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Africa Screams

Africa Screams(1949)

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Africa Screams (1949) is easily the funniest of the independently-produced movies that Bud Abbott and Lou Costello made. That's probably an easy proclamation to make; the team shot most of their films during their association with major studios, especially Universal Pictures. Bud and Lou's other independent features included two oddball color movies distributed by Warner Brothers, Jack and the Beanstalk and Abbott and Costello Meet Captain Kidd (both 1952), a nondescript film for Eagle-Lion, The Noose Hangs High (1948), and their last feature, Dance with Me Henry (1956), distributed by United Artists. Africa Screams fell through the cracks to such an extent that it was not listed in Bud and Lou's filmography in the first edition of Leonard Maltin's book Movie Comedy Teams in 1970. Just a few years later, however, Africa Screams fell into the Public Domain, and began to appear constantly on late-night TV. For Abbott and Costello fans, if none of your local UHF channels carried The Abbott and Costello Show sitcom reruns or had the rights to the Universal package of feature films, then at least good old Africa Screams could be seen in the wee hours of the morning, along with other Public Domain standbys like Frank Capra's It's a Wonderful Life (1946), John Wayne's Angel and the Badman (1947), and Bob Hope's My Favorite Brunette (1947). Throughout the 1980s and 1990s Africa Screams appeared on dozens of labels in VHS, often in murky, almost unwatchable editions.

As it turns out, Africa Screams itself is worthy of an upgrade from the years of PD viewing. The plot launches through a typical Costello situation: Buzz Johnson (Bud) and Stanley Livingston (Lou) work in a department store and field questions about an out-of-print book called Dark Safari. Stanley tells the inquiring hoodlums that he has memorized and can recreate a map that was in the book. The map, which details diamond mines in the Congo, is desired by the wealthy Diana Emerson (Hillary Brooke). Emerson has already hired the famous African explorer Clyde Beatty to take her through the Dark Continent, but she falls for Stanley's story and takes him and Buzz along on the expedition. In Africa, Buzz figures out that Stanley has no idea about the map, so they stall to save their necks. Along the way, the group encounters native cannibals, lions, crocodiles, and big game hunter Frank Buck, who is seeking a rare, gigantic orangutan. The movie offers the expected stagebound "jungle" with tame lions, rubber crocs, and men-in-a-gorilla-suit menaces. Lou gets to go through a wonderful grouping of reaction shots; Costello honed the Scared Take into a fine art, and as in Abbott and Costello Meet Frankenstein (1948), he has plenty of opportunity to show off here.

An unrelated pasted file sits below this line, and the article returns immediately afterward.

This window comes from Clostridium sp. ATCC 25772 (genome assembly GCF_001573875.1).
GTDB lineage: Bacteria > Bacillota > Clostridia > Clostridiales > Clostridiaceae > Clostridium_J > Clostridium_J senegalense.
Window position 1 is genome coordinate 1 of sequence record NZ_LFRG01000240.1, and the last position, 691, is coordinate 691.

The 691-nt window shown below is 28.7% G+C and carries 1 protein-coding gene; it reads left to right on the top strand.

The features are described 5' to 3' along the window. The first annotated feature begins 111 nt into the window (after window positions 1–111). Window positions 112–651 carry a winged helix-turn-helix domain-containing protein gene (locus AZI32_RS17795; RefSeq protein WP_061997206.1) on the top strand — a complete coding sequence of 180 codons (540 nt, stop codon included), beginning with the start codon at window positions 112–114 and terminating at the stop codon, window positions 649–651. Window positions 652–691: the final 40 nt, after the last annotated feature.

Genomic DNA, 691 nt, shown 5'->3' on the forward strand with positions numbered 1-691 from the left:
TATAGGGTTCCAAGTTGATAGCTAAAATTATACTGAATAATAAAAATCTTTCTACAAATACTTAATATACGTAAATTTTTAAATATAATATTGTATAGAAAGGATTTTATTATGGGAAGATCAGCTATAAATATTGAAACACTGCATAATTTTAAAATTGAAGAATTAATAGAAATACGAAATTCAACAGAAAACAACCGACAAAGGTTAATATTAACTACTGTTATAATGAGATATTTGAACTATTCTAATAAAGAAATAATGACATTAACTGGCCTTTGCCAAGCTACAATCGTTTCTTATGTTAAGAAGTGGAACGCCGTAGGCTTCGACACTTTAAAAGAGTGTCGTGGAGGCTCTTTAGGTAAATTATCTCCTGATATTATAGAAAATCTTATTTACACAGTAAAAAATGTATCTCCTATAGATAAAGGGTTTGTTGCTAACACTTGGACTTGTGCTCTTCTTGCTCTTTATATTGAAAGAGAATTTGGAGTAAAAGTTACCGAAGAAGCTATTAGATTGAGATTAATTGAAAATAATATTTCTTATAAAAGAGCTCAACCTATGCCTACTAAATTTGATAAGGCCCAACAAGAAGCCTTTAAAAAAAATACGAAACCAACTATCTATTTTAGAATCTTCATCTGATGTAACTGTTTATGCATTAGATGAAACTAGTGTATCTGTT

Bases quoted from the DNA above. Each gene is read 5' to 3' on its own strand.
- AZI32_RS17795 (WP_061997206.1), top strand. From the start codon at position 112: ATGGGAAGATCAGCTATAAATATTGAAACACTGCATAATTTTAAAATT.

Africa Screams has a dizzying number of familiar character actors and guest stars. Aside from Clyde Beatty and Frank Buck as themselves, guest stars include heavyweight boxers Max and Buddy Baer and, best of all, two "Third Stooges": Joe Besser appears as Harry, another member of the expedition (watch for the great "My tent's on fire" gag), and Shemp Howard is Gunner, a horribly nearsighted trail guide! The orangutans and gorillas (little distinction is made in the film, of course) are played by career-gorilla-player Charles Gemora. Besser and co-star Hillary Brooke, of course, would go on to be featured players on The Abbott and Costello Show on TV.

A niche market seems to have sprung up among DVD buyers – one which is willing to pay a bit more for the "definitive" edition of a movie available previously only in Public Domain Theater. Image Entertainment's release boasts a new transfer which they state is "Mastered from the original 35mm camera negative." It retails for about four times the price of an average PD copy (maybe more – you can probably buy a copy of Africa Screams at the Dollar Store), and it is worth it. I'm not sure if the transfer is actually from the camera negative or an internegative – there is the slightest hint of a boost in contrast, with a whiting-out of some of the brightest spots in the picture. But overall, the picture is sharp and the print used is immaculate. The sound is also nearly flawless.

An earlier Laserdisc edition of Africa Screams also contained some outtake footage, and it would have been nice to have seen that bonus feature retained here, but for the basic needs of having the film on DVD, it would be hard to beat this version.

For more information about Africa Screams, visit Image Entertainment. To order Africa Screams, go to TCM Shopping.

by John M. Miller